When economic times necessitate "tightening of the purse strings," so to speak, too often livestock producers cut back severely on pasture management and associated expenses. This often leads to the deterioration of pasture resources, the basis of the food source required to sustain the livestock we strive to produce. There is a better approach to managing pastures during lean economic times: develop a prioritized plan of activities whereby effort and expenses are allocated to the activities and resources that produce the greatest return on investment. Below are steps to help you prioritize key activities in your pasture management plan.
Identify the most productive pasture resources for cropland, introduced pastures and native rangeland. Estimate the number of acres in each of these priority land resource categories.
Determine if herbicide applications are needed for optimum forage production. Prioritize herbicide applications over fertilizer applications, especially on introduced pastures. On rangelands (prioritize the most productive areas), herbicide should be considered if potential weed pressure will significantly inhibit forage production.
Prepare to fertilize the most productive introduced pastures and all cropland established for grazing. If soil sampling has not been performed in recent years, collect samples this winter for analysis to determine which soils require the least amount of fertilizer to achieve production goals.
The cropland established for grazing purposes is of highest priority to receive fertilizer. Usually grazing cropland pastures are established for growing livestock and secondarily for lactating cows. Only establish the amount of pasture required to meet the needs of these classes of livestock and that you can afford to fertilize correctly (using the soil tests recommendations) for the optimum level of production.
The most productive introduced pastures are the second highest priority to receive fertilizer. Hybrid bermudagrass varieties such as Midland 99, Tifton 85 and Coastal are typically very responsive to nitrogen fertilizer, as is B-Dahl bluestem of the introduced bluestem varieties, and tall fescue. Applications of at least 50 to more than 100 units of actual nitrogen are recommended. If pasture is fertilized, be prepared to spray weeds.
Fertilize early in the growing season for each forage type for all pastures that are deemed a priority for fertilizer applications in the final management plan. Apply herbicides to pastures and rangeland while the primary weed species are immature, typically less than 4 to 6 inches tall. These practices provide for optimum growing conditions for the longest period of time.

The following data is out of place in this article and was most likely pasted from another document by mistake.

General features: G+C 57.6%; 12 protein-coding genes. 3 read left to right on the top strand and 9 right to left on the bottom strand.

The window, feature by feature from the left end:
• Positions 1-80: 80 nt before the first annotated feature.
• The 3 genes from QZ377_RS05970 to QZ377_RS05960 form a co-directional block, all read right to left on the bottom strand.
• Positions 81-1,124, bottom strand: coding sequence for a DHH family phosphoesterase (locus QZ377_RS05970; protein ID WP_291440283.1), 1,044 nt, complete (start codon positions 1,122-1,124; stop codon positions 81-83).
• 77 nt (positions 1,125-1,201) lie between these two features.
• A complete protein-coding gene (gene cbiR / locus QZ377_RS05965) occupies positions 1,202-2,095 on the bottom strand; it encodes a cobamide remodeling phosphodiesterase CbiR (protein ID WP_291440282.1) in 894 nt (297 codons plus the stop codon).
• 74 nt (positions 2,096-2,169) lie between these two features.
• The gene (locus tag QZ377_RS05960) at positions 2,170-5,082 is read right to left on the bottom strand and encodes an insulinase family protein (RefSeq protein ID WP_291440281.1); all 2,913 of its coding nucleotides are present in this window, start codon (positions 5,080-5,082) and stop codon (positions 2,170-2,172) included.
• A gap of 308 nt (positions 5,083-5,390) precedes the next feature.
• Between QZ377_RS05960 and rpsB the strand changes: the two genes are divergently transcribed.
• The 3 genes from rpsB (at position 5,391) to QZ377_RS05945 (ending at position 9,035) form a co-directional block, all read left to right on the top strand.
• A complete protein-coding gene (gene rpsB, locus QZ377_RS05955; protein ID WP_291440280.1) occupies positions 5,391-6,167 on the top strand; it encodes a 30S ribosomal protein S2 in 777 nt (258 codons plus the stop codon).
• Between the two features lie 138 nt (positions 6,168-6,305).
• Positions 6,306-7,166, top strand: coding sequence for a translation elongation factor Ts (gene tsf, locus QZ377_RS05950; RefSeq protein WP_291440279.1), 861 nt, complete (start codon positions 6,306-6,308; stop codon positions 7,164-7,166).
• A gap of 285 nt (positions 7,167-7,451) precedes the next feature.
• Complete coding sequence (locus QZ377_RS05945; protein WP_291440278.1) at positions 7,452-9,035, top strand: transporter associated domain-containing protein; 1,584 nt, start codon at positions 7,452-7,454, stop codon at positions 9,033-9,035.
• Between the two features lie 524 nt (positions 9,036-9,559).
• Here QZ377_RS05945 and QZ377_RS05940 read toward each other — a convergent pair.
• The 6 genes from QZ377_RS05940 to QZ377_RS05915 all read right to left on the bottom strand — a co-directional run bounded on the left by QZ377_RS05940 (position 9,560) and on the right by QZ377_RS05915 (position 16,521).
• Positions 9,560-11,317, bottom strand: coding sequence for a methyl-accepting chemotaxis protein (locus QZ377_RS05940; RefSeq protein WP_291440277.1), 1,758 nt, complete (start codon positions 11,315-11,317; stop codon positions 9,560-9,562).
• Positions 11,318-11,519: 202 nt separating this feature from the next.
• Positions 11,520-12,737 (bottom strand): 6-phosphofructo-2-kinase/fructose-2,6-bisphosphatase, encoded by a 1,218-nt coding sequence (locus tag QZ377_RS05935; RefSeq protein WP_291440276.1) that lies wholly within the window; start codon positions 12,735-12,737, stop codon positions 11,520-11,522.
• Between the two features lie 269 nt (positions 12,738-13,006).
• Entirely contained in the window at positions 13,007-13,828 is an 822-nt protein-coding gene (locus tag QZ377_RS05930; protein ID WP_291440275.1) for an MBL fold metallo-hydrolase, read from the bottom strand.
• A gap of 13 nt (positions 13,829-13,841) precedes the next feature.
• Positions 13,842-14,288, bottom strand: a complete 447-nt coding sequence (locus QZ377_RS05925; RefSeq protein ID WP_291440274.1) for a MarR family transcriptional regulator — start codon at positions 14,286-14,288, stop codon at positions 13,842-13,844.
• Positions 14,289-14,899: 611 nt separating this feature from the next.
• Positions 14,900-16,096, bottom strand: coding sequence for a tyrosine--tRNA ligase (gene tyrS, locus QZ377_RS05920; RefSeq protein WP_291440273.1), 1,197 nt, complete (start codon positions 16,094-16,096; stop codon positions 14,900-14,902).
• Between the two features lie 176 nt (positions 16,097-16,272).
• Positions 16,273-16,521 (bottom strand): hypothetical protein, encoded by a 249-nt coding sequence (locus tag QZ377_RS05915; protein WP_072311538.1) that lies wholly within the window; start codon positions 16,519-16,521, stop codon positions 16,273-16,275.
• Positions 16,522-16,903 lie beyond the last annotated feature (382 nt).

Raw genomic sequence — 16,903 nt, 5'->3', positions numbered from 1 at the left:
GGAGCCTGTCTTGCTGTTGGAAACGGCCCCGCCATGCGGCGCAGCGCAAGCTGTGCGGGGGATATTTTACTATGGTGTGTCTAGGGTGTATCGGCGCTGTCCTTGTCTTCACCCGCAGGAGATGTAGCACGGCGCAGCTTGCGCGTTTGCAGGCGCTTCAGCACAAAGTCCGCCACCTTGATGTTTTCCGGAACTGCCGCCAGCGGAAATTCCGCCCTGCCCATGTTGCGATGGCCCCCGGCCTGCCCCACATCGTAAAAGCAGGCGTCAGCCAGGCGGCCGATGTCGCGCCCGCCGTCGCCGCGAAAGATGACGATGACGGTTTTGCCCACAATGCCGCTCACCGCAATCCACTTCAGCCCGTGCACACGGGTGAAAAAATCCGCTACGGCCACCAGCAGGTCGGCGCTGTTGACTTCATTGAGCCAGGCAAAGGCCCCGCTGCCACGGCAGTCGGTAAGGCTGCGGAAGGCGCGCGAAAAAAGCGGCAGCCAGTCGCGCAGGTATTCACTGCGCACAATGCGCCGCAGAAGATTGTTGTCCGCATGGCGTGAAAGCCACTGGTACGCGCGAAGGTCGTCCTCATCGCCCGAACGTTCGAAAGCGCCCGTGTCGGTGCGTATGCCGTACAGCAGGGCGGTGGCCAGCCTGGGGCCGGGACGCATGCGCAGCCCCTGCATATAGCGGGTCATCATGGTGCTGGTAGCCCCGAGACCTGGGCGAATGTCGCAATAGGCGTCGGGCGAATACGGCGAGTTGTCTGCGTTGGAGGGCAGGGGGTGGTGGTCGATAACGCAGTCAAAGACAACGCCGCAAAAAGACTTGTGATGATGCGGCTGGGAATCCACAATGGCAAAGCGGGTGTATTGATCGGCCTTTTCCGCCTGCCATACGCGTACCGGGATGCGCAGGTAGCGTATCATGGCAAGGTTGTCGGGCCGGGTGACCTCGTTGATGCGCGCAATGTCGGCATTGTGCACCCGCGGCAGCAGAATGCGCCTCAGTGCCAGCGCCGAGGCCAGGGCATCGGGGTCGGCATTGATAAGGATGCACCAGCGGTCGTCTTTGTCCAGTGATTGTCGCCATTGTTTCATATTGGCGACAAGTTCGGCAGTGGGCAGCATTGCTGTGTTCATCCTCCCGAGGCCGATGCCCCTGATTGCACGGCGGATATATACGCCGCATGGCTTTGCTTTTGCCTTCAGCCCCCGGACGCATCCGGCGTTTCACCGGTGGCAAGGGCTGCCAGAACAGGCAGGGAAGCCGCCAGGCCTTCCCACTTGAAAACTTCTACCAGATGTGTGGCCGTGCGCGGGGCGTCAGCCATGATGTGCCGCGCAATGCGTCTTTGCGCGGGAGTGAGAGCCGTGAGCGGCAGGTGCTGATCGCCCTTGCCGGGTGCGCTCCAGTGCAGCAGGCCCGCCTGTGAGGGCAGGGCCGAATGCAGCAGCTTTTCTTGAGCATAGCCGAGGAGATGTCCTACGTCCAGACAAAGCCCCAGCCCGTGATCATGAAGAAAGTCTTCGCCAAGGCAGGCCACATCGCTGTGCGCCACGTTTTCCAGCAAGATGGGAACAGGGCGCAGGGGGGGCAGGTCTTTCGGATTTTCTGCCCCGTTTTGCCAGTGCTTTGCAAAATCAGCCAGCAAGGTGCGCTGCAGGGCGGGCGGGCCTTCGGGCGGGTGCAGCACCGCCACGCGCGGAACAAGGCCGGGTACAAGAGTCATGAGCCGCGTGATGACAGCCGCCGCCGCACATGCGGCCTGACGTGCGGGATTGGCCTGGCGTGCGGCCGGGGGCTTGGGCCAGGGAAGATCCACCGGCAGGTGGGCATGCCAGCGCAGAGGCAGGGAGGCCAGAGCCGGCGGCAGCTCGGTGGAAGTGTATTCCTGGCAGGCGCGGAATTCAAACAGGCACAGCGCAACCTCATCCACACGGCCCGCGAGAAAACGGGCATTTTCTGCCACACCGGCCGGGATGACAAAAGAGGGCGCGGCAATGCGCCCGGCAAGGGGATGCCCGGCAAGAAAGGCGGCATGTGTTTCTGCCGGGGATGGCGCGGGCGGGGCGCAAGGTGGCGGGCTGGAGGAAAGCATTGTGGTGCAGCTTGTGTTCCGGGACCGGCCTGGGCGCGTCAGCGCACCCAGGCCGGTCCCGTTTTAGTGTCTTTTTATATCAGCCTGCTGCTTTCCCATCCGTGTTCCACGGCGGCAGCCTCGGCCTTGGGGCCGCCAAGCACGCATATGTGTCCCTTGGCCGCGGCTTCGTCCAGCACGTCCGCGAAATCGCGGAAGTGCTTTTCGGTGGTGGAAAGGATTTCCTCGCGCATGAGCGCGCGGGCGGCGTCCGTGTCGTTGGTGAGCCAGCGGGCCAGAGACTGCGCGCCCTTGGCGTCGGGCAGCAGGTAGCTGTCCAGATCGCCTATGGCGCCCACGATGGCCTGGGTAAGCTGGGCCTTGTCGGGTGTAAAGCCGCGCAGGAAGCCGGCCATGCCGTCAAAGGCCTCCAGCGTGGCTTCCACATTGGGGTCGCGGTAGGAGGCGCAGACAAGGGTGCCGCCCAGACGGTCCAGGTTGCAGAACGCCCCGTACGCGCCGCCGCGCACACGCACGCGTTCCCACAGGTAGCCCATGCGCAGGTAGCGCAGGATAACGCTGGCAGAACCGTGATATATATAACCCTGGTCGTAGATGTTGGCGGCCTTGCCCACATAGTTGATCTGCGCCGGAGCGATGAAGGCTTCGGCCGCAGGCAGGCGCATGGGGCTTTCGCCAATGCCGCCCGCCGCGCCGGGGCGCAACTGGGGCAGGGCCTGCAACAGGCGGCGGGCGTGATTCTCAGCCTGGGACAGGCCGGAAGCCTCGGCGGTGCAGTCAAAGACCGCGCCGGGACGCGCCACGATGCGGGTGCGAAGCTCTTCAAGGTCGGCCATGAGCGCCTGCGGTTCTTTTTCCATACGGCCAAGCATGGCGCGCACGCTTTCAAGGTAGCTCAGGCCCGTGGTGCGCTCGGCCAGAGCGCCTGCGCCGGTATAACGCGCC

Plan and manage grazing of the pastures. Manage for adequate residuals at all times. Do not graze forage too short during any one grazing event (exception perhaps being end-of-season graze-out cropland). Provide adequate recovery for perennial pastures and rangeland.
If hay is required as part of the management plan, purchase hay instead of producing it. Have forage tests conducted on all possible hay purchases. Only purchase hay at the best price per ton of nutrients that closely meet or exceed the nutrient requirements for the classes (and physiological condition) of livestock to be fed. It is best to feed hay that requires no or very little supplemental feed if you are substitute feeding hay for an extended period of time.
If there is still budget available to address the moderately productive pastures and rangelands, continue through the preceding process/steps again while always considering where you will get the "biggest bang for the buck."
On marginal lands with introduced pastures, consider annual weed control if needed and fertilize at a low rate every other or every third year. This is particularly effective with common or other seeded varieties of bermudagrass and most introduced bluestems. Always be prepared to spray weeds where fertilizer is to be applied.
Destock accordingly to match stocking rate to carrying capacity of your adjusted pasture management plan. Maintain and manage only the most productive livestock as forage availability will be more limited.